A few months ago a good friend of mine had some harsh words about the faithful battle cry “Who Dat!” “You sound like an ignorant illiterate,” she quipped. She thought it was shameful that I’d rushed in with the herd and joined the Who Dat Nation without pause. So she served up some advice: “Do yourself a favor, and don’t say that, OK? It sounds ridiculous.” Confused, I responded that it was offensive how she denigrated the “Who Dat” chant, particularly because it has a long albeit sordid history in the Negro minstrel culture. From there, she and I volleyed points about the grammatical correctness of the chant, but in the end I was silenced, as she grew up here, not I. And what did I know about a “Who Dat”?

The funny thing about my friend’s unsolicited advice is that it stuck. Every time I’d hear the chant, I’d bob my head and shuffle my feet but wouldn’t say “Who Dat.” I didn’t care about what it sounded like –– I just didn’t want to sound like a carpetbagger while doing it. It’s one thing to write it in a Facebook status but another to actually chant it with chutzpah and belt it from your bones with recognition.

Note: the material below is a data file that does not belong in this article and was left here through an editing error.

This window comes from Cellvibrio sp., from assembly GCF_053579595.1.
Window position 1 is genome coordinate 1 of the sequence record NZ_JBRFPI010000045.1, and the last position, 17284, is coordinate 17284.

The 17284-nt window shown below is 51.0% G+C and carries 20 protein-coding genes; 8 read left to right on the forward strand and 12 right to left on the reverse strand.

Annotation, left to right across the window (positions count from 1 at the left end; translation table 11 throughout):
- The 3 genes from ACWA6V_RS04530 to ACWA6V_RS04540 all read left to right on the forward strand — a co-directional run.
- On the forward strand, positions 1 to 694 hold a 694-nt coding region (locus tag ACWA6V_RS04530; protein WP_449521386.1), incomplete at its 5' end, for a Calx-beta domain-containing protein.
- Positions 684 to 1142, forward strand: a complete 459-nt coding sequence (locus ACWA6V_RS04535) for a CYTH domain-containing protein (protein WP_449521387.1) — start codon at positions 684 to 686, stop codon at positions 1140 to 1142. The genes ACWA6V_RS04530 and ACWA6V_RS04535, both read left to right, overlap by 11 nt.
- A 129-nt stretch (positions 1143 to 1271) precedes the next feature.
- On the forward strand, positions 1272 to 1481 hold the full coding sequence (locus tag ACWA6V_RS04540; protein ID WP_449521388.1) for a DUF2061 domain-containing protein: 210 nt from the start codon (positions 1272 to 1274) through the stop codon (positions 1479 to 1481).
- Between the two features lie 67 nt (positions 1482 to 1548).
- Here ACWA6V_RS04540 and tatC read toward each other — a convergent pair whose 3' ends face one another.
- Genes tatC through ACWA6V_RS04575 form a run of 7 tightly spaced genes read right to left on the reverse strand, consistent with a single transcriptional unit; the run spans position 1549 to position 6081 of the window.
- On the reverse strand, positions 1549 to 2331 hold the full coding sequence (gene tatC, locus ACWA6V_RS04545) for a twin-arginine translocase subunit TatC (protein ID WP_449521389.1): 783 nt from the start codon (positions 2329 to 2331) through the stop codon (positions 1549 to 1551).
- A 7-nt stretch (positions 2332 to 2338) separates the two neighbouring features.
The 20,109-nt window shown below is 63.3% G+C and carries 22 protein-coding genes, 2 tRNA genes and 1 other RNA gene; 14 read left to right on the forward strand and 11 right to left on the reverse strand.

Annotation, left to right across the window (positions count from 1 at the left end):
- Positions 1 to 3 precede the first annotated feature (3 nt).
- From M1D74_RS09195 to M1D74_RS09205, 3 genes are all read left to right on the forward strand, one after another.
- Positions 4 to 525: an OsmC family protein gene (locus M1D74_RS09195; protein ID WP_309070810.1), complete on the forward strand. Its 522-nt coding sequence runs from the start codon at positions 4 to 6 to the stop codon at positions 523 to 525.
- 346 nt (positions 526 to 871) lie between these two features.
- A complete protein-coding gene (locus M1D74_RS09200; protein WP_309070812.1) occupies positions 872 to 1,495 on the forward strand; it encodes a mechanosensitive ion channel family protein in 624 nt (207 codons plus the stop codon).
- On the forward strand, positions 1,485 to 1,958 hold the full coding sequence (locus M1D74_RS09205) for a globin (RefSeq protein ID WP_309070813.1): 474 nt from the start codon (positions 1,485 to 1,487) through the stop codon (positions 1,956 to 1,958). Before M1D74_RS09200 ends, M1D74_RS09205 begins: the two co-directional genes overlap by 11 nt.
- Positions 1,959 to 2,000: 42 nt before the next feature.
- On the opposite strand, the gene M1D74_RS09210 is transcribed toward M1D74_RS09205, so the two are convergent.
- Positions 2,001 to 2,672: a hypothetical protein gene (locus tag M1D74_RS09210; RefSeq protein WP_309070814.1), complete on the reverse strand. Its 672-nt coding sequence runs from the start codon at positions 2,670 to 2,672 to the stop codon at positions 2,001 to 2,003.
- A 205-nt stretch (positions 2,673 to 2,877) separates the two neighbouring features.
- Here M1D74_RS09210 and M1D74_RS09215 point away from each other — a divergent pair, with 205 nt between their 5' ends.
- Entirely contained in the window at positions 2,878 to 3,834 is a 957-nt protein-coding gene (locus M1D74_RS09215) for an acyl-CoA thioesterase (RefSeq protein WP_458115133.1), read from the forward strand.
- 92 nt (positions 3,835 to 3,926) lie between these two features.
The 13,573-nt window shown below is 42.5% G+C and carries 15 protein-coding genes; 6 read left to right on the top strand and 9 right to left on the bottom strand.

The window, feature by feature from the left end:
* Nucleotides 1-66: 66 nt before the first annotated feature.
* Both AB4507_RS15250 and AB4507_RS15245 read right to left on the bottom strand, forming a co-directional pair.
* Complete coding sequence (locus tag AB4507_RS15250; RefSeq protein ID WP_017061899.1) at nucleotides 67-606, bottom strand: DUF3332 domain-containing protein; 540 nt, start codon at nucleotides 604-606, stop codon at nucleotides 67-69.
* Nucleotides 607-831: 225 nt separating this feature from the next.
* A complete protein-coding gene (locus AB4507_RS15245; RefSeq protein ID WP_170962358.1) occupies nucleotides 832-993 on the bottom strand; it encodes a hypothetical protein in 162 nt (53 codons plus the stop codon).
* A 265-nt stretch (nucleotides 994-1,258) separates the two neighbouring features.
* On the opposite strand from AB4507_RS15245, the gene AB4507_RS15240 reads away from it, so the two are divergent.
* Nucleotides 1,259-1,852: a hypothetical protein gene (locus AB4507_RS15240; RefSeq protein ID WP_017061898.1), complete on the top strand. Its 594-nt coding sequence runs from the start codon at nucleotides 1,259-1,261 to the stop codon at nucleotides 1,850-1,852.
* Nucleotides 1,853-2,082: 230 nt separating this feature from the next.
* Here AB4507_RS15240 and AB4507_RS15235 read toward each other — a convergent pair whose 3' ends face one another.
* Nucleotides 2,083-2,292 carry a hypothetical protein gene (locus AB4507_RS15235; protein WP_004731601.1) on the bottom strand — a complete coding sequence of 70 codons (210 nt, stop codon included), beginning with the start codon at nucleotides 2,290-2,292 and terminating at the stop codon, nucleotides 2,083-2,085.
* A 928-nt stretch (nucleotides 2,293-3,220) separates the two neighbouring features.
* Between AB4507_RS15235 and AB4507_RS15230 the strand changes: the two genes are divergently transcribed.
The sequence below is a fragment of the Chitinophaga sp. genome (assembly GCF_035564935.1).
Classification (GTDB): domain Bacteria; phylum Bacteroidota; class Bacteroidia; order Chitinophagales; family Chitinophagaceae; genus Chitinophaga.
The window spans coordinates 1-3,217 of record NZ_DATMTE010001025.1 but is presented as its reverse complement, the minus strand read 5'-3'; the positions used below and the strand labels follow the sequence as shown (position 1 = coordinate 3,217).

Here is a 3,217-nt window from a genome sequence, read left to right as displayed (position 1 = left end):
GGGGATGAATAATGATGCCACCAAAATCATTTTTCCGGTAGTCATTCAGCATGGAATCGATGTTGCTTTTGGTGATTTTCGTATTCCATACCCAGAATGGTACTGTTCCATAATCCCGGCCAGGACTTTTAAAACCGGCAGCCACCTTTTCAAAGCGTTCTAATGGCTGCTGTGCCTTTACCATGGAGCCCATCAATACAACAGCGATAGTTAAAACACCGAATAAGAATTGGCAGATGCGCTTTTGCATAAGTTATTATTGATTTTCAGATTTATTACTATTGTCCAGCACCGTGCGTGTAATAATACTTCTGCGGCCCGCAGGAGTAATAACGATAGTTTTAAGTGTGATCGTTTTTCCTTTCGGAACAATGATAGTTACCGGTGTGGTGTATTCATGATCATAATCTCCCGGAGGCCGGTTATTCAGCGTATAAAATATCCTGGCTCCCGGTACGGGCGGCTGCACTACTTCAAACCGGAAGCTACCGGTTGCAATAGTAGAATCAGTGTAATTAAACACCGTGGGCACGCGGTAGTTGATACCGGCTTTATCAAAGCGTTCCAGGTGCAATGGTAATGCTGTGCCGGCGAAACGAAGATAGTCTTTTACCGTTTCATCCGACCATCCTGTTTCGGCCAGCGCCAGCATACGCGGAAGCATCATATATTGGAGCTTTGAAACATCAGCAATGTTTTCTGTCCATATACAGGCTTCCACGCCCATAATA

The funnier parallel about our “Who Dat” debate is how it shed light on my past avoidance to speak with a Southern drawl and my obsession to retain a Jersey accent. Even up until a few weeks ago, I used to pepper speech with words like “worter” (“water”), “fatha” (“father”), “youse” (“you all”), “fuh-getta-boud-it” (I think you know this one), as if the repetition in doing so would limit my frequent use of “y’all,” “Wesy-ana,” “Floor-duh.”
But any doubt of where my accent resided was confirmed when, while surfing the Web last week, I took an “Are you a Rebel or Yankee” online test and ended up with the score:  “48 percent Dixie. Barely in Yankeedom.” So I figured I better keep practicing. At least I thought so until my “Who Dat” warble returned in full force at the game last Sunday.

Unified with thousands of other screaming fans, it was impossible not to feel the fever of “Who Dat.” So I yelled and wailed and shrieked until my voice died. But that didn’t stop me or my friends after the game as we danced and sang with hundreds of others to the tunes of the second-line band set up across the street from the Dome.
And yesterday, as the city basked in black and gold, I recalled the earlier debate with my friend and laughed it off.  It’s great to be a part of the Who Dat Nation and this great city; I’ll say it loud and proud –– and even with a Southern twang. Right here –– the sliver by the river –– is home.

I think a poet whom I admire, Jackie Fray, sums it up best in In My Country:
walking down by the waters
down where an honest river
shakes hands with the sea,
a woman passed round me
in a slow watchful circle,
as if I were a superstition;

or the worst dregs of her imagination,
so when she finally spoke
her words spliced into bars
of an old wheel. A segment of air.
Where do you come from?
“Here,” I said, “Here. These parts.”